- The Washington Times - Wednesday, April 22, 2015

The granddaughter of the founder of the Hearst media empire has launched a campaign to restrict children and teens’ access to Cosmopolitan magazine — one of the company’s publications — over its obsession with explicit sexual topics.

Cosmopolitan has gone from a women’s family magazine to “a sex rag,” Victoria Hearst, whose grandfather is William Randolph Hearst, said Wednesday at a press conference with the National Center on Sexual Exploitation.

Ms. Hearst, ​a devout Christian, recalled being alarmed years ago by a Cosmo cover in which a woman was photographed naked except for a “strategically placed boa constrictor.” Despite her family relationship, Ms. Hearst said her complaints were rebuffed by corporation executives.

​The new campaign, “Cosmo Harms Minors,” seeks to have the magazine labeled as adult material that cannot be sold to anyone younger than age 18, and given a modesty wrapper like other pornographic magazines when displayed on newsstands.

A request for comment from the magazine, led by editor-in-chief Joanna Coles, was not immediately available Wednesday.

The National Center on Sexual Exploitation listed Cosmopolitan on its 2015 “Dirty Dozen” list of pornography purveyors. It said Cosmo, “the staple of the supermarket checkout line,” is “a porn magazine” because it “glamorizes things like public, anal or violent sex in nearly all their issues.”

Cosmopolitan was created in 1886 as a family and home economics publication for women.

It was famously rebranded in the 1960s by Helen Gurley Brown, moving from family-friendly content to a “sex-centric brand of female empowerment,” an August 2012 New York Times Magazine article said.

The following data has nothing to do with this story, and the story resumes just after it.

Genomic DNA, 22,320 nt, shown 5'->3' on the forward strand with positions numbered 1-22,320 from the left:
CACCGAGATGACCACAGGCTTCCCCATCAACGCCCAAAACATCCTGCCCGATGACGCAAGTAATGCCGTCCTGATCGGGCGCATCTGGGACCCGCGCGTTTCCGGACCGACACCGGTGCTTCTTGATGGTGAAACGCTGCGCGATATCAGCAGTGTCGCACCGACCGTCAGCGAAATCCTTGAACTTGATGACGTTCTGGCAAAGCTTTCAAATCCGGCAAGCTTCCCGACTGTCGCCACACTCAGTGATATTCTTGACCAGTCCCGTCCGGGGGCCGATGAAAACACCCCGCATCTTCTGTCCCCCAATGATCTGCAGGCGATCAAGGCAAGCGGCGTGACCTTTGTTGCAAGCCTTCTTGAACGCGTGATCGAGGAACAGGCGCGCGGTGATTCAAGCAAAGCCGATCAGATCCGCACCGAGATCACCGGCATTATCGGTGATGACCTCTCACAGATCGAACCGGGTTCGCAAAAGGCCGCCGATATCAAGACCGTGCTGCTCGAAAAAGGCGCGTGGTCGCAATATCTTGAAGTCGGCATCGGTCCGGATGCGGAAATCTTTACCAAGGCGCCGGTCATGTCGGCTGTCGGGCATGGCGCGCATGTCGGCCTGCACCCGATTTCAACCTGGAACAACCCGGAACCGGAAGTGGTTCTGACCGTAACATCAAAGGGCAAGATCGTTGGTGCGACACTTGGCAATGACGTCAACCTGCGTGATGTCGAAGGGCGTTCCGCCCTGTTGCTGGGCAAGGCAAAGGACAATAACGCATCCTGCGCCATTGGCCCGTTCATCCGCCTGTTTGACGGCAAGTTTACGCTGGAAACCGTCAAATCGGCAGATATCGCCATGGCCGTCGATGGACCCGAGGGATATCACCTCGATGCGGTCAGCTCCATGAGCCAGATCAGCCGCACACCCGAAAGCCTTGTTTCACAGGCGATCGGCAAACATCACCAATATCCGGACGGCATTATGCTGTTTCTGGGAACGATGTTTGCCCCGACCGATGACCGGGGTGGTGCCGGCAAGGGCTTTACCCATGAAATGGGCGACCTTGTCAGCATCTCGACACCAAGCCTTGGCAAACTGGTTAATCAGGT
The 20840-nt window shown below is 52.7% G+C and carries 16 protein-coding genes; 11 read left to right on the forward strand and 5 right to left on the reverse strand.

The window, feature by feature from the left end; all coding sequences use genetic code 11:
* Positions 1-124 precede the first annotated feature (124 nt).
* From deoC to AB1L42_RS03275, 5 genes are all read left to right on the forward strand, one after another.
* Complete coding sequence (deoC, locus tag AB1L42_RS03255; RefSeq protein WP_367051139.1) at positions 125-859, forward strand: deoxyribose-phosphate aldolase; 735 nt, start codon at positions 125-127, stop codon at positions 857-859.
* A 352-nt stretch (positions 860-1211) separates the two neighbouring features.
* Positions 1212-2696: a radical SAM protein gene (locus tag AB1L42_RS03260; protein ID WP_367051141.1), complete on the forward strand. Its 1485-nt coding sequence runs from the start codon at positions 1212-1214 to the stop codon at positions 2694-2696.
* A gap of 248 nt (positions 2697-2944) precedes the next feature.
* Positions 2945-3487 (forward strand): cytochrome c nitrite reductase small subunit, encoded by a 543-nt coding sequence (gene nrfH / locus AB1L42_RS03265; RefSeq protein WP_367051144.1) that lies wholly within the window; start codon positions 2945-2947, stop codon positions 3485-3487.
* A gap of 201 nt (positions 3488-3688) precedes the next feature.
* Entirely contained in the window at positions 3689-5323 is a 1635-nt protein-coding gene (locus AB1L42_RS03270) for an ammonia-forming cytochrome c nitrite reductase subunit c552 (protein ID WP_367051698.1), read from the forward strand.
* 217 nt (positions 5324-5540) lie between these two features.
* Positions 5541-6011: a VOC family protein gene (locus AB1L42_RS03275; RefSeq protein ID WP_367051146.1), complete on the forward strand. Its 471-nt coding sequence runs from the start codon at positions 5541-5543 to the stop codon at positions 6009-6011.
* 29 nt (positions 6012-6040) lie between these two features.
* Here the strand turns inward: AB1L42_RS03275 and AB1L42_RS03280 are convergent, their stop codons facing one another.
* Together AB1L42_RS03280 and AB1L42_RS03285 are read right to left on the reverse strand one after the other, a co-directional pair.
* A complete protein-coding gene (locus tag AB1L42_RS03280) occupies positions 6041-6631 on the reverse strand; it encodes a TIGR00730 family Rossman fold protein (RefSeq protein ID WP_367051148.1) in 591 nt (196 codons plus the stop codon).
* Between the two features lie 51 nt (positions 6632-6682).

The magazine has boosted its U.S. circulation to 3 million readers and has a total of 64 international editions. “Big Cosmo” — the U.S. “mother ship” of the company’s publications — is known for its ethos of “fun, fearless, female,” the Times magazine article said.

Fashion and beauty are core elements of Cosmo, but so are its articles about sex, which are invariably teased on its covers. Readers have been lured into its glossy pages with headlines like “52 Sex Tips, “When Your Vagina Acts Weird After Sex,” and “Eeek! You’ll Die When You Read What These ‘Normal’ Guys Wanted Once Their Pants Hit the Floor,” noted the Times article.

Kate White, the Cosmo editor-in-chief at the time of the Times’ article, said the magazine assumes women are having sex with boyfriends or husbands — not one-night stands or same-sex relationships — but doesn’t “pass judgment” on what women do when they engage in casual sex.

Cosmo doesn’t encourage crash dieting or plastic surgery, and instead seeks to help women to feel good about their bodies, the 2012 Times article said.

Ms. Coles, who took over a few years ago, has refocused the magazine to take on serious subjects and politics. “There’s still plenty of raunch, but Coles has attempted to steer it away from the guy-pleasing tips of Cosmos past,” Adweek said in an April 2013 article.

At Wednesday’s press conference at the National Press Club, Dr. Miriam Grossman said it was difficult to overstate the dangers to young women from the types of sexual activities “celebrated and promoted by Cosmo.”

Teen girls are more vulnerable physically to sexually transmitted diseases than women, even when condoms are used, ​Dr. Grossman​ said. Cosmo’s glamorization of anal sex​ and “anything goes” sexual activity doesn’t lead to happiness, empowerment or freedom, but walks young women “into a minefield,” she said.​

The magazine’s other main message — that women’s purpose in life is to “be hot” ​— is “toxic” to women’s self-image and health, Dr. Grossman added.

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